News and Information

Jackson in court for abuse trial
January 31, 2005

Michael Jackson arrives in court
Jackson was accompanied by his defence team
Pop icon Michael Jackson has arrived in court in California at the start of proceedings in his trial on charges of child molestation.

Dressed all in white and shielded by an umbrella, the singer waved at crowds of screaming fans outside the courthouse, where jury selection is due to begin.

Some 750 prospective jurors will be screened in this first stage of the trial, which could last six months.

Mr Jackson, 46, denies 10 counts of child abuse and one of conspiracy.

If convicted, he could face a maximum 21 years in prison.

Before entering the courthouse in Santa Maria, Mr Jackson gave a brief victory sign to fans who had travelled from around the world to offer their support.

But unlike his appearance here a year ago, there was no theatricality and no dancing on cars, says the BBC's James Coomarasamy in Santa Maria.

Jury panel

The case is expected to be one of the most high-profile celebrity trials the US has ever witnessed.

Hours before it was due to begin, Michael Jackson's parents went on television to defend their son.

I know my son, and this is ridiculous
Katherine Jackson

Timeline: How the case developed

His mother, Katherine, told CBS television: "I know my son, and this is ridiculous."

Joe Jackson, Michael's father, said his son's accuser was motivated by greed.

During proceedings, would-be jurors will come face-to-face with the singer in groups of 150, in a selection process which could last up to a month.

They will be given seven-page questionnaires about the case and told to return next week.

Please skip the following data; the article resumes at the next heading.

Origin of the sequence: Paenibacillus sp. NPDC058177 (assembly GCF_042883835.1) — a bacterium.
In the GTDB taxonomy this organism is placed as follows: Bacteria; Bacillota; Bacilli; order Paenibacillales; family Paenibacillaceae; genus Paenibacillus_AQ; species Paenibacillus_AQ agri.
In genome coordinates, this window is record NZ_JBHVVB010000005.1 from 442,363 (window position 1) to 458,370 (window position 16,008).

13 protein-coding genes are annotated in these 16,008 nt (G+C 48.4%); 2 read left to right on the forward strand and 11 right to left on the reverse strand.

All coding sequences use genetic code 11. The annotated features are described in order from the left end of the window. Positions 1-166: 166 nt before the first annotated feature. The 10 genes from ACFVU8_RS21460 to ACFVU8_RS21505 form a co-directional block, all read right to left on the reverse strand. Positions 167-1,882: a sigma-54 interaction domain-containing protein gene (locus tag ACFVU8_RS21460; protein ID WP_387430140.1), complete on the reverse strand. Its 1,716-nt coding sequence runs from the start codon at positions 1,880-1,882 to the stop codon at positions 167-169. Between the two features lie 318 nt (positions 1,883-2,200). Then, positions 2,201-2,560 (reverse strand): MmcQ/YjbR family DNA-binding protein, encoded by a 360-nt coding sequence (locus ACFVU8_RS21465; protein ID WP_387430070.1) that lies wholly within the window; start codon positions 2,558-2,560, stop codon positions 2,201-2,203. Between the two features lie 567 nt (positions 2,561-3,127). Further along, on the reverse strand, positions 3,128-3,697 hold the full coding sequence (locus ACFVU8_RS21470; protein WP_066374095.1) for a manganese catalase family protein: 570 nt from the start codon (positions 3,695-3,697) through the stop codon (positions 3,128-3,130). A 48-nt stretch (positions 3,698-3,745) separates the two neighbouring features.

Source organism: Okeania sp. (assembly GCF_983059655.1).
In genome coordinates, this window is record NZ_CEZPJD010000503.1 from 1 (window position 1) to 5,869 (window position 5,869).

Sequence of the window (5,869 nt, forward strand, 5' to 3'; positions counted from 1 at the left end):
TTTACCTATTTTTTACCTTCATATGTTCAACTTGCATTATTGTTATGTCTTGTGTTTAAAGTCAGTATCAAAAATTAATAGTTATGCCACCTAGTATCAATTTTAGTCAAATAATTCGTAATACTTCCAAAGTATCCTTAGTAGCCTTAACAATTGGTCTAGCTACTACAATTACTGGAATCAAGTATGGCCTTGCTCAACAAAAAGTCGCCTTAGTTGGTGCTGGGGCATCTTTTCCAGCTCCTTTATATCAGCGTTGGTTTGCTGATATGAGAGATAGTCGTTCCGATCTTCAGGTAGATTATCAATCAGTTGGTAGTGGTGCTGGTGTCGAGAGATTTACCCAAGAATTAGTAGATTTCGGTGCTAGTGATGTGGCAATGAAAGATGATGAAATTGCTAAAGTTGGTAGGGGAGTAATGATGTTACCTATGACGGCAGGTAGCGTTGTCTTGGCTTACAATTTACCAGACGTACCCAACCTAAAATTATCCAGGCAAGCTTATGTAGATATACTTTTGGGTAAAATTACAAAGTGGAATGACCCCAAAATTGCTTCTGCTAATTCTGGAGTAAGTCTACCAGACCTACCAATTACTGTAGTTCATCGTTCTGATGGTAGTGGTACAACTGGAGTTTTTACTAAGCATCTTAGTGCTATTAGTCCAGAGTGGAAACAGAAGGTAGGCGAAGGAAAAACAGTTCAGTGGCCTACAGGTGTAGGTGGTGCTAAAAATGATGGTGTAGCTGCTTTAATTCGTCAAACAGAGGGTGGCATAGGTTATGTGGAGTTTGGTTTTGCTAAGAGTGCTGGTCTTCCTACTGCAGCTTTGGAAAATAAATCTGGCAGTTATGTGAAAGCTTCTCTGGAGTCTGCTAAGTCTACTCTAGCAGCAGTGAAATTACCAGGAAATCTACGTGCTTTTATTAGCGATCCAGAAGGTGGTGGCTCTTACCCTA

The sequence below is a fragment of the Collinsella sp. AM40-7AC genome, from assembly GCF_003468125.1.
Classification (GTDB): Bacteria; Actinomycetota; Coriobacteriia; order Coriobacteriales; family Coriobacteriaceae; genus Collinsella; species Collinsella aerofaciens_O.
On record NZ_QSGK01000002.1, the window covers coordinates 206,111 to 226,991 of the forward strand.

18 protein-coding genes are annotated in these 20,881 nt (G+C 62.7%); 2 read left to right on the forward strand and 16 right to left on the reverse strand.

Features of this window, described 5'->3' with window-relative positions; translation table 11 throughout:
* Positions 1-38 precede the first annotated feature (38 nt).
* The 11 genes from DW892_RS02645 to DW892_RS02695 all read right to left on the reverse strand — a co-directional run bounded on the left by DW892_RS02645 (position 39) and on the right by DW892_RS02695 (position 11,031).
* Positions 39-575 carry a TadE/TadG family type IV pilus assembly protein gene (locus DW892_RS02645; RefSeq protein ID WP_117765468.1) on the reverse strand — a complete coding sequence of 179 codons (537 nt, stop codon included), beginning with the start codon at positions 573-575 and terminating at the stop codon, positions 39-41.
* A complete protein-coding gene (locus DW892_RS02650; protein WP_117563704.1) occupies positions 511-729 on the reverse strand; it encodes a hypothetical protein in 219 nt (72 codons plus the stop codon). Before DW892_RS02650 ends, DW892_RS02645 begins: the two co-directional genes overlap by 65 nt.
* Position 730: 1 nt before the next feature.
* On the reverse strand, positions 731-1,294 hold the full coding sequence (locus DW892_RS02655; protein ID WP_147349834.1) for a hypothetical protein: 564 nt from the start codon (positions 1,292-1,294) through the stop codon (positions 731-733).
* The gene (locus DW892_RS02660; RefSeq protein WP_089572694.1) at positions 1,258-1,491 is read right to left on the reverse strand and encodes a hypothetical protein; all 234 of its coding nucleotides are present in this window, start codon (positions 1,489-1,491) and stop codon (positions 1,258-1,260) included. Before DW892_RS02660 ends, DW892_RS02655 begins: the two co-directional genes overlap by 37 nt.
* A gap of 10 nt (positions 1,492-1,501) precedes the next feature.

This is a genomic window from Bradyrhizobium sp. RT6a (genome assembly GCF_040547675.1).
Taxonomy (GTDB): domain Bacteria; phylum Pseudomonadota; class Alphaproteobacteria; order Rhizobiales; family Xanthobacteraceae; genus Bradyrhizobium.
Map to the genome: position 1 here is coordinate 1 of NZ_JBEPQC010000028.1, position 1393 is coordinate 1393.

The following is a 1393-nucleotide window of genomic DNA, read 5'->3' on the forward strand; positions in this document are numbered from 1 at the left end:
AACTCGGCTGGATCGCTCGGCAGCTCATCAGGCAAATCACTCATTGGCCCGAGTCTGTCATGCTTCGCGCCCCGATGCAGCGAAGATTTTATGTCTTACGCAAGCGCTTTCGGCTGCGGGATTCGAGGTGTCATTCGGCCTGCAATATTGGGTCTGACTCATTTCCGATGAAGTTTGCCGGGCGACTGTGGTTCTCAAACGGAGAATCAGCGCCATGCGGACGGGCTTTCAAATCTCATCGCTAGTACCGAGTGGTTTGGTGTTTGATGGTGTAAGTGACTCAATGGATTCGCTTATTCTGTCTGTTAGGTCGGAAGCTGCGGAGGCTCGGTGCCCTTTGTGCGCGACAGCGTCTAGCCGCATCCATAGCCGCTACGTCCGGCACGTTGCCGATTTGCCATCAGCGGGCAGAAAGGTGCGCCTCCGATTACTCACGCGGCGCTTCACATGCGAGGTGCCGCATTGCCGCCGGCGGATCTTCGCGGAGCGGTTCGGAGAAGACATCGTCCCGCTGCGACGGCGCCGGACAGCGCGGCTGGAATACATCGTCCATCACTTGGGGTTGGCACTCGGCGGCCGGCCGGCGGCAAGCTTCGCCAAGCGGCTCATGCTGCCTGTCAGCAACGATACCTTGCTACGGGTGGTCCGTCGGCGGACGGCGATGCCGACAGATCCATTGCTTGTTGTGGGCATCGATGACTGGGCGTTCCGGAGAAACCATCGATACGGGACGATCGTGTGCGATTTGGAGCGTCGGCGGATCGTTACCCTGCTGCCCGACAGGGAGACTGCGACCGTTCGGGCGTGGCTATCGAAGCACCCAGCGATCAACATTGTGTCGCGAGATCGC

Judge Rodney Melville will then question them individually as prosecution and defence teams work to agree on a final panel of 12, with eight reserves.

Video plea

Dozens of fans gathered outside the courthouse, chanting "Justice for Michael" and "Michael is innocent".

More than 1,000 journalists applied for accreditation to cover the trial.

The court sessions will not be televised, but media organisations have been gearing up for blanket coverage in what has been coined the "celebrity trial of the century".

Michael Jackson supporters outside the courtroom
The singer's fans have been gathering since the early morning

On Sunday, Mr Jackson made an impassioned video plea on his website for a fair hearing on Sunday.

The pop icon said he would be "acquitted and vindicated when the truth is told", and condemned recent media leaks in his case as "disgusting and false".

The indictment stems from accusations made by a now 15-year-old boy.

Charges were brought in December 2003 after police raided Mr Jackson's ranch.

Prosecutors accuse Mr Jackson of plying the boy with alcohol to seduce him.

He is also accused of conspiring to kidnap the boy and his family.

Mr Jackson's team has dismissed the allegations as a "big lie" concocted by the accuser's family, which they claim is driven by greed.


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